Another proposal would directly impact landlords hoping to institute a rent hike exceeding 10% following the January 31st deadline. Landlords would need to compensate those tenants forced to vacate as a result of the increase due to financial hardship. In most cases, this will only apply to buildings of newer construction. Rent controlled properties will still be exempt because their rent can’t be increased by 10%. 

Eviction Protection for Delinquent Rent of a Month or Less

While the next proposal wouldn’t outright prevent eviction, it would give tenants a second chance. Under this rule, a tenant wouldn’t be able to be evicted unless they were delinquent in paying more than a month of “fair market” rent. Considering portions of the county have already adopted a similar eviction protection, this proposal has a strong possibility of passing. 

Unauthorized Tenants and Pets

Photo credit: Envato

The final proposal extends to unofficial tenants and unauthorized pets. It would create an eviction protection for occupants and pets that moved into a unit until January 31, 2024. This one may be the most controversial since it strips property owners of the screening process. It also allows pets to continue residing in buildings that may have been stipulated as pet-free.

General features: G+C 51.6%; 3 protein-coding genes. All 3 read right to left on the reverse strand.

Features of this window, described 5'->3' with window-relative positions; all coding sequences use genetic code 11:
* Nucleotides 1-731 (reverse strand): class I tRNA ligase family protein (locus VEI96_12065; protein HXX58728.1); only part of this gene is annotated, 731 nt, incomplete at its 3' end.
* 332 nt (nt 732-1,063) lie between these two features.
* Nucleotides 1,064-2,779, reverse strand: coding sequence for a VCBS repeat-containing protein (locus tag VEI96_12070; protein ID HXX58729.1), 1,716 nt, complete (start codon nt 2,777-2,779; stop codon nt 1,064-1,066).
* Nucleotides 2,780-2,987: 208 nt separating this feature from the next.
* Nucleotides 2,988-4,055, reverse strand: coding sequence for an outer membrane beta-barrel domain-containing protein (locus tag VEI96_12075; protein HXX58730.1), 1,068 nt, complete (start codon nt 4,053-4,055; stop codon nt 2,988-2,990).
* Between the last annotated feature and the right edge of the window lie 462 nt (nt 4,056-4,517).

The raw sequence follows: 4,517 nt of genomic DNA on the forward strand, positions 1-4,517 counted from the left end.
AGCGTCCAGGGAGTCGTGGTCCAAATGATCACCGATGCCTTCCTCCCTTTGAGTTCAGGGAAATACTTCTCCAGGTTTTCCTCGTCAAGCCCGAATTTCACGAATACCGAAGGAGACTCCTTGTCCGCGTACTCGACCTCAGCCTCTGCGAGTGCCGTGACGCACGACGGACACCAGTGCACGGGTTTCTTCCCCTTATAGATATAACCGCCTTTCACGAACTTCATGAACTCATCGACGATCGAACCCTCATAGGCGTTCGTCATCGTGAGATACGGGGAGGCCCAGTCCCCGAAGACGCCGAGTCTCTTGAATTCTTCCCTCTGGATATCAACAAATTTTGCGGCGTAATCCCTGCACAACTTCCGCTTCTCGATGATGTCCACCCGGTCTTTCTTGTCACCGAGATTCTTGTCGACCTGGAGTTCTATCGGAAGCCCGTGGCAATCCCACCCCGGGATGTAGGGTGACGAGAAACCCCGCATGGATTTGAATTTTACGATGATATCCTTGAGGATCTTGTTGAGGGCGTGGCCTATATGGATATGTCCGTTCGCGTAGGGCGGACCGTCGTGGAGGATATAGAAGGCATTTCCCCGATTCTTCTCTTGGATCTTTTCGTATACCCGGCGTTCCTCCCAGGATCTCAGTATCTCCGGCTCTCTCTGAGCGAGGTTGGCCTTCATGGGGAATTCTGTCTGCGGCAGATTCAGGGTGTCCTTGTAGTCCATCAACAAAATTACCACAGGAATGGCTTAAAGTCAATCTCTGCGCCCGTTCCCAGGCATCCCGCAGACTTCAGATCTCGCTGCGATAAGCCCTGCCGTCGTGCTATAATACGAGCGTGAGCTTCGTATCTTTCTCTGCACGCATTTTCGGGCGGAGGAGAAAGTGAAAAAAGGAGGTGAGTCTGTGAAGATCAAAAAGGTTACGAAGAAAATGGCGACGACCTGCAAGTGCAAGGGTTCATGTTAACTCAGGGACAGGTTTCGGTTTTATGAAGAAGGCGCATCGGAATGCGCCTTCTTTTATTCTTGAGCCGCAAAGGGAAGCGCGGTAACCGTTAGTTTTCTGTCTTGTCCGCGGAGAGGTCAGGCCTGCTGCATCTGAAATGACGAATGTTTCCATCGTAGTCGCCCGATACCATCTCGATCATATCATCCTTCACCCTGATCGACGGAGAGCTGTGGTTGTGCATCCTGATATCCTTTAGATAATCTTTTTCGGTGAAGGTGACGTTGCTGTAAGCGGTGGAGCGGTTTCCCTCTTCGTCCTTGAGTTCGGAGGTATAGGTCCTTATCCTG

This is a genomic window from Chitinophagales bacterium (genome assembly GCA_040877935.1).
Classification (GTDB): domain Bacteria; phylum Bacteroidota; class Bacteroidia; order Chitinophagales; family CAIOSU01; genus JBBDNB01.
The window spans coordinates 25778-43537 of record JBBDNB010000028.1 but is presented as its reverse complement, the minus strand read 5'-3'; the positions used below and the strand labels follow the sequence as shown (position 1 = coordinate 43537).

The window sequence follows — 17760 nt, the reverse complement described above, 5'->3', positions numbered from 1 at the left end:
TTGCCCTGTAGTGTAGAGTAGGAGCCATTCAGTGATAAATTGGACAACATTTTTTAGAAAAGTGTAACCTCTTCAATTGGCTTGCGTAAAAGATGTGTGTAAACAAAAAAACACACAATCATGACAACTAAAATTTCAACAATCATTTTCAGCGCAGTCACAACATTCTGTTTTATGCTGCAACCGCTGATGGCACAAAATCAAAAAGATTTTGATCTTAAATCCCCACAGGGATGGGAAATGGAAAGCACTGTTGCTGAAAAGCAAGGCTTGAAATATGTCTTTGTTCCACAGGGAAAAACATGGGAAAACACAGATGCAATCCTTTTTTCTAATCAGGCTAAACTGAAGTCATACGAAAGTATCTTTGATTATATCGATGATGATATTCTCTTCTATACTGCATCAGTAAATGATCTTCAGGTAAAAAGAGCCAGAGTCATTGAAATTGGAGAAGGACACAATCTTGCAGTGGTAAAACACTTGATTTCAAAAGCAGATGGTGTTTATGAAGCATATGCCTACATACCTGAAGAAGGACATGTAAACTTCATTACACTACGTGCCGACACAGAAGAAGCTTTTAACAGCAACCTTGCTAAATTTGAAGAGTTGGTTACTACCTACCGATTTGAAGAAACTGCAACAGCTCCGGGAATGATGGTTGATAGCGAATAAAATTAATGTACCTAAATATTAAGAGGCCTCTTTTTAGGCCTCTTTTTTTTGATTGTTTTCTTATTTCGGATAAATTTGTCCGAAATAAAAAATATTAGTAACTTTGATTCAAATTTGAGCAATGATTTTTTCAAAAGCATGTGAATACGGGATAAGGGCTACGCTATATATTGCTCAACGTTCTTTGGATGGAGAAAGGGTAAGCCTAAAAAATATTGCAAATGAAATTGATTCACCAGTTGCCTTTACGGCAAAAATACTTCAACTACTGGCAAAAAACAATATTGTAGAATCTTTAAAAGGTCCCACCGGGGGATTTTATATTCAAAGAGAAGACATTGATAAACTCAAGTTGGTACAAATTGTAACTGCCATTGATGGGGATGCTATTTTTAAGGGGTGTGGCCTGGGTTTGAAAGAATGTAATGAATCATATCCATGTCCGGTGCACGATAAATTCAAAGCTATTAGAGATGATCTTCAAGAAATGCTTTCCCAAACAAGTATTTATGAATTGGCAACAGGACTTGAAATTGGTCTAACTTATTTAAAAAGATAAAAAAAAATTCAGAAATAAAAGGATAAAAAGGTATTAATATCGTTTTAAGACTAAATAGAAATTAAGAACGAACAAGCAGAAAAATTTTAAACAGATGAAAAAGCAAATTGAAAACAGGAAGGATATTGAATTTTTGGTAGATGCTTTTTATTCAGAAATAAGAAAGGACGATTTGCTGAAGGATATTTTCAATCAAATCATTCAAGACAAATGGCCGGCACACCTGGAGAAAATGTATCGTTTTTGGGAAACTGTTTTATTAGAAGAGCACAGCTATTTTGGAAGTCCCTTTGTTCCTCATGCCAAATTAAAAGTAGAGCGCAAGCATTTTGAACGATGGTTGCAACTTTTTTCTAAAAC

With the Los Angeles County Covid-19 tenant regulations running out at approximately the same time, it’s a scary time for renters and owners alike. And as it stands, there’s no foreseeable compromise on the horizon. No matter how the City Council votes on Friday, Angeleno lives will be changed on January 31st. 

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Thanks for this, however something should be said about rent controlled units within L.A. and WHEN the landlords can raise rents and by HOW MUCH. Is the city contemplating extending limits on this? My landlord tried very hard last year to raise ours 8.6% and I had to fight tooth and claw to get him to back down! Some of us are very concerned. I wish you had at least mentioned the latest dates and possible city actions. Thanks again, Brian